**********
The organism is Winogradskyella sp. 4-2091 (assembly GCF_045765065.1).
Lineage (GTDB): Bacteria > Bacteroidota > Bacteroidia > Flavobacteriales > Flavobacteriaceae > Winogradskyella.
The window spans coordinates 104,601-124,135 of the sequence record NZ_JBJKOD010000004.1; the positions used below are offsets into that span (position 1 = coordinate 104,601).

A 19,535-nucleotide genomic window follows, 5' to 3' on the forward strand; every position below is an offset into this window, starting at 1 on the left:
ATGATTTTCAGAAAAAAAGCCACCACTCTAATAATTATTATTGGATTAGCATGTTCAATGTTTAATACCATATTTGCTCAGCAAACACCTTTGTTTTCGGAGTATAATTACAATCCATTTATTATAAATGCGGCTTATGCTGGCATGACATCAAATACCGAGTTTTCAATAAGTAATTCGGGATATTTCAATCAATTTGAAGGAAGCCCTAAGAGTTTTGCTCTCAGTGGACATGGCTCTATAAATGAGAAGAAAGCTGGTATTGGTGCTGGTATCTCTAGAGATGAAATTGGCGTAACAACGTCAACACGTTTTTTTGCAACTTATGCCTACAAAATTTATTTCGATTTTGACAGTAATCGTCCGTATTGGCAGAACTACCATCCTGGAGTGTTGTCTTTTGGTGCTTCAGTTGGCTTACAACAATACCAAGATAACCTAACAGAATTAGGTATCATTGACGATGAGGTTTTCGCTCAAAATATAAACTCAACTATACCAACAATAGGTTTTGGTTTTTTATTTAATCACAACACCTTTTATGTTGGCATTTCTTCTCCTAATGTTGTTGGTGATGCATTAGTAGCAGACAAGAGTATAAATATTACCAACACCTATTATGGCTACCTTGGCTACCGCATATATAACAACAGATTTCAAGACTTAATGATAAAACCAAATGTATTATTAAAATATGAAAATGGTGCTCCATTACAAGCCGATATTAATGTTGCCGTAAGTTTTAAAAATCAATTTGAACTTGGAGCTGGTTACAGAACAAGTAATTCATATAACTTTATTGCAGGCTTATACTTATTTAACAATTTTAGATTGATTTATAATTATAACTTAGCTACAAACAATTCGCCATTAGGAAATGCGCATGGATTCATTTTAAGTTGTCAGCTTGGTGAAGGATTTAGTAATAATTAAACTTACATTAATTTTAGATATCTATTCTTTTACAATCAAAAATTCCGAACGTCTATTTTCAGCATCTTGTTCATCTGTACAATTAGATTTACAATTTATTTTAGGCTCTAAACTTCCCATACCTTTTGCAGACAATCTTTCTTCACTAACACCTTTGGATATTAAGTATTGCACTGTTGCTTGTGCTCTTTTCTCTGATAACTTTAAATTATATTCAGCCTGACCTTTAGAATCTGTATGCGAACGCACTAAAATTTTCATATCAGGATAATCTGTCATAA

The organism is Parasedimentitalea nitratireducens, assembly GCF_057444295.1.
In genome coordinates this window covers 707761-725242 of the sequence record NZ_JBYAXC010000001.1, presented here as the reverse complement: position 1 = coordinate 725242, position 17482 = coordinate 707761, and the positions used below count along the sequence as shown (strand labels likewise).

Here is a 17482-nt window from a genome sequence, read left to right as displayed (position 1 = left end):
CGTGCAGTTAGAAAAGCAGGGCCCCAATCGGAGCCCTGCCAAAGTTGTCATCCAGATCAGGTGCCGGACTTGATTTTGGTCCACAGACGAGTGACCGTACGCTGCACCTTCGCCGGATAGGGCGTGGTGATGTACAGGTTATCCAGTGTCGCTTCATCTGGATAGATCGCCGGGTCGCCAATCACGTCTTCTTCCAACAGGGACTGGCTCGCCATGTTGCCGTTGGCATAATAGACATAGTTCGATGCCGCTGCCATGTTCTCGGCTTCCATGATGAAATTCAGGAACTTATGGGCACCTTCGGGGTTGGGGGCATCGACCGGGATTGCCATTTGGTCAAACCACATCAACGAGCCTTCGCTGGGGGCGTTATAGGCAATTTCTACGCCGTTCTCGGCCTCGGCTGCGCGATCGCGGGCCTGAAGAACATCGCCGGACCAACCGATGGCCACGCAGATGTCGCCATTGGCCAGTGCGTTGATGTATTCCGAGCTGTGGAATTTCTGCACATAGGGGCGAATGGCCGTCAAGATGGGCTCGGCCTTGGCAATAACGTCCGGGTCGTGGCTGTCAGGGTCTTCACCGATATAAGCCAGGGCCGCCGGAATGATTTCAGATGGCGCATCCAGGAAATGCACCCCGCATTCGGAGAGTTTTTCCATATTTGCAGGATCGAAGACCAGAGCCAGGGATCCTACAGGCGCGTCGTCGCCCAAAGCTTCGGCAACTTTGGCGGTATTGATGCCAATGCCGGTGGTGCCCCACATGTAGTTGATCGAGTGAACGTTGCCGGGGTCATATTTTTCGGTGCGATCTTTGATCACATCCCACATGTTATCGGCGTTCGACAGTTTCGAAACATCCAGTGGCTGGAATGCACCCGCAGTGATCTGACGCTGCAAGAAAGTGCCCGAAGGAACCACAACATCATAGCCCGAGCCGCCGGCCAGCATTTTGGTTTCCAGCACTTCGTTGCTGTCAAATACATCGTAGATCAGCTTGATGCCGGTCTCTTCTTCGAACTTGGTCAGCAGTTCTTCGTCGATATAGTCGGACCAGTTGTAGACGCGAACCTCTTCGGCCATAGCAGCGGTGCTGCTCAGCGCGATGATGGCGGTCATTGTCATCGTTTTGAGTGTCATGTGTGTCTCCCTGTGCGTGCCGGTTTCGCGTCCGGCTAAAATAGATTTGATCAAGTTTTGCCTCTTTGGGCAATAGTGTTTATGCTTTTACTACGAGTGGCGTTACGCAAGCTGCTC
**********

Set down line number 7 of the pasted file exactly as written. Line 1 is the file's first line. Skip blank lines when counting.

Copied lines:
In genome coordinates this window covers 707761-725242 of the sequence record NZ_JBYAXC010000001.1, presented here as the reverse complement: position 1 = coordinate 725242, position 17482 = coordinate 707761, and the positions used below count along the sequence as shown (strand labels likewise).